[Catch up on the full 30 Scoops in 30 Days trek in our sweet, creamy archive.]
Americans remember President Ronald Reagan as any number of things: The Great Communicator, a proponent of trickle-down economics, a hack former actor with a penchant for chimpanzees. Few, however, know of his greatest political act: making National Ice Cream Day an official holiday in 1984. It's celebrated the third Sunday of July, which would be yesterday. In honor of this obscure food holiday and the completion of our 30 Scoops in 30 Days odyssey and the dawning of brutal summer weather, we present Los Angeles' Top 10 Ice Cream & Gelato Spots.
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5.1. Rite Aid (everywhere): Their ice cream isn't chic and artisanal, but it's cheap, ubiquitous and features their standout flavor, Chocolate Malted Krunch. Milky, creamy and slightly tart, it's flecked with soft shavings of dark chocolate that melt on your tongue while a wealth of crisp, malted mini-bombs explode under your teeth.
5. Saffron Spot (Artesia): The flavors at this shop come in vibrant candyish hues, sporting names that sound like particularly festive planets in the Star Wars universe. Rajbhog? Chikoo? A working knowledge of Hindi would help, but it's hard to go wrong at Saffron Spot, where vanilla and chocolate play second fiddle to Indian flavors like guava, jackfruit, Masala Tea and Kulfi Kreme.
4. Jerry's Soda Shoppe (Canoga Park): Let's not equivocate: Jerry's Soda Shoppe serves the best ice cream soda in all of Los Angeles, if not the world. It begins with a frosty glass mug dipped in chocolate sauce. It's then filled with Lappert's vanilla ice cream, fizzy soda water and more chocolate syrup. Crowned with whipped cream, chocolate sprinkles and a maraschino cherry, it's served with a sidecar of soda water and arrives on a plate, to catch the inevitable overflow as you dig in for the first bite. (Pro Tip: Take several long, hard pulls off the straw before trying to extract the spoon.) As you work your way through this behemoth -- even the small size is a bellyfull -- you can break off stalactites of hardened chocolate or scrape away at the mug like Rodin carving his Thinker. This brilliant aberration is located in the De Soto Pharmacy stocked with a Cronenbergian array of medical devices.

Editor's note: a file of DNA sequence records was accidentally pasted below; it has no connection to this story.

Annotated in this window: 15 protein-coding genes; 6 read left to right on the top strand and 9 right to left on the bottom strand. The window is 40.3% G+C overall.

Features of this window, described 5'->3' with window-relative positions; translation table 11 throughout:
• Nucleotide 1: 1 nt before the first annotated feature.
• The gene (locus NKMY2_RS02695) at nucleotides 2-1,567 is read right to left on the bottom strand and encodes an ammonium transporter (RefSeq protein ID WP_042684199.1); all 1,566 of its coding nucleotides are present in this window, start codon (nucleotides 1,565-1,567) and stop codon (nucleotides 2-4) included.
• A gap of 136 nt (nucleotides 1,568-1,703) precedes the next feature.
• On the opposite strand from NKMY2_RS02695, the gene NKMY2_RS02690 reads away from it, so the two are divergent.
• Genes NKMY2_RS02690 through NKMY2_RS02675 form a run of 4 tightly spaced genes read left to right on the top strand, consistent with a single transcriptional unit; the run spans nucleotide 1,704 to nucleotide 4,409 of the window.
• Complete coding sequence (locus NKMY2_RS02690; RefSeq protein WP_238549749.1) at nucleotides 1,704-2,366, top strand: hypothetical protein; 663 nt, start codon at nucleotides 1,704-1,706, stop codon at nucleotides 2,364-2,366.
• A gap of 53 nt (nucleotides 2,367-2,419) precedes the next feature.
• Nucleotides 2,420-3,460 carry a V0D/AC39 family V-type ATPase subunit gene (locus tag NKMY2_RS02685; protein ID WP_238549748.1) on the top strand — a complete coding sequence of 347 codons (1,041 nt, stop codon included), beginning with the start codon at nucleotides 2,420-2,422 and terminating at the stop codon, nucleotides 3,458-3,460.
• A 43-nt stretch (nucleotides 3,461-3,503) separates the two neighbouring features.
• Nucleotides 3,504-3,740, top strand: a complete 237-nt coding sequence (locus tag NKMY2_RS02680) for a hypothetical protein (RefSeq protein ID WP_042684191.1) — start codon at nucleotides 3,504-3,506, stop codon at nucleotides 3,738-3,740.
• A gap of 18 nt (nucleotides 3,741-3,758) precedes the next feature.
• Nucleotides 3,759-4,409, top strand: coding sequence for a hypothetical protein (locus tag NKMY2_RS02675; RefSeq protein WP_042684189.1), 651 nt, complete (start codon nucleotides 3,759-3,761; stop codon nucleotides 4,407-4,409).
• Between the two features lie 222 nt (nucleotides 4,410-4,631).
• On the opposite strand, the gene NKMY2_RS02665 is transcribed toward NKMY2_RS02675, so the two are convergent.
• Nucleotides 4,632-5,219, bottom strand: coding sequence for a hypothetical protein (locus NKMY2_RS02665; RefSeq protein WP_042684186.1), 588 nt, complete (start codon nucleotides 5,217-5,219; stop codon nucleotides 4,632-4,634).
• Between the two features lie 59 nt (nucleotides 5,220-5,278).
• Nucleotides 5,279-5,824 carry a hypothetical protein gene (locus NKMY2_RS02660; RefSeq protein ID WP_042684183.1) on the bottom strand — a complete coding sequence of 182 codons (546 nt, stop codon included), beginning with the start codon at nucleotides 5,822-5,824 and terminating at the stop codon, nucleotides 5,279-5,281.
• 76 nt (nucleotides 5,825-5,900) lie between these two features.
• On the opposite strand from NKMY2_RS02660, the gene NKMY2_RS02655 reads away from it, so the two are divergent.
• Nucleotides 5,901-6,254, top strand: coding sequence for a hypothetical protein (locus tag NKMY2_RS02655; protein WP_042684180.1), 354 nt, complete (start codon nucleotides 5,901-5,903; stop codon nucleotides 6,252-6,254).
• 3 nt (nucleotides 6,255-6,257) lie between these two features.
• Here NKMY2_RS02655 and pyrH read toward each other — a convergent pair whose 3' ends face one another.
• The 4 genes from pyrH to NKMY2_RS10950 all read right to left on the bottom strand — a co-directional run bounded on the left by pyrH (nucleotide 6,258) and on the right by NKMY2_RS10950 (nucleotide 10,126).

3. Mateo's Ice Cream & Fruit Bars (Culver City): This small, stunningly colored ice cream shop dishes out a fantastic selection of gelados, paletas and jugos in flavors not often found in these here parts: smoky leche quemada (burnt milk), passion fruit, tamarind, gaunabana and more. Mamey, a creamy Mexican fruit with a subtle flavor that's halfway between peach and pumpkin, turns into an even creamier pink ice cream with a floral hint. The stunner is the coffee and chocolate ice cream, easily one of the best in the city. This is no frou-frou frozen frappuccino. Strong, slightly bitter and riddled with nibs of chocolate, it seems designed to ensure you never forget its coffee essence.
2. Sweet Rose Creamery (Brentwood): Sweet Rose Creamery is Josh and Zoe Nathan's (Huckleberry, Rustic Canyon) ingredient-driven ice cream shop in the Brentwood Country Mart. That means fresh olallieberries, peaches, lemons, basil, coconuts, carrots, nectarines and sweet corn. Sweet Rose's flavors aren't flashy or extreme, but the shop makes some of the best sundaes (including one topped with slices of bacon) in town. Their banana split is a delicate but meticulously crafted work of art, made with the best of everything: two scoops of ice cream, hot fudge, butterscotch, real whipped cream and toasted, lightly sugared almond slivers. At $7.50, it's worth every penny.
1. Carmela Ice Cream (Pasadena): The most famous flavor at Carmela Ice Cream is its salted caramel. Listed first on the menu, it's almost always in stock. If it wasn't, the Pasadena shop might have a riot on its hands. After working the farmers market scene in the vanguard of the upscale ice cream brigade, co-owner Jessica Mortarotti finally opened a brick-and-mortar ice creamery. Mortarotti blends blueberries with thyme and transforms Guinness into a creamy, can't-put-it-down-until-the-last-bite treat. Honey ice cream that would be too sweet in most other hands is deftly lightened with lavender. Spiced Strawberry is tarted -- and tartened -- up with a hit of balsamic vinegar and black pepper. There's a mellow intensity to all of the flavors that lingers but doesn't punch you in the throat.
Bonus: Dr. Bob's (Claremont): Technically, Dr. Bob's, located on the LA County Fairgrounds, only operates as a retail shop during the fair, but we have it on good authority that if you arrive Monday through Thursday between 8 a.m. and 4 p.m. (drive up to Gate 1 and say you have an appointment at Dr. Bob's), you can walk in and buy their ice cream by the gallon, though not the scoop.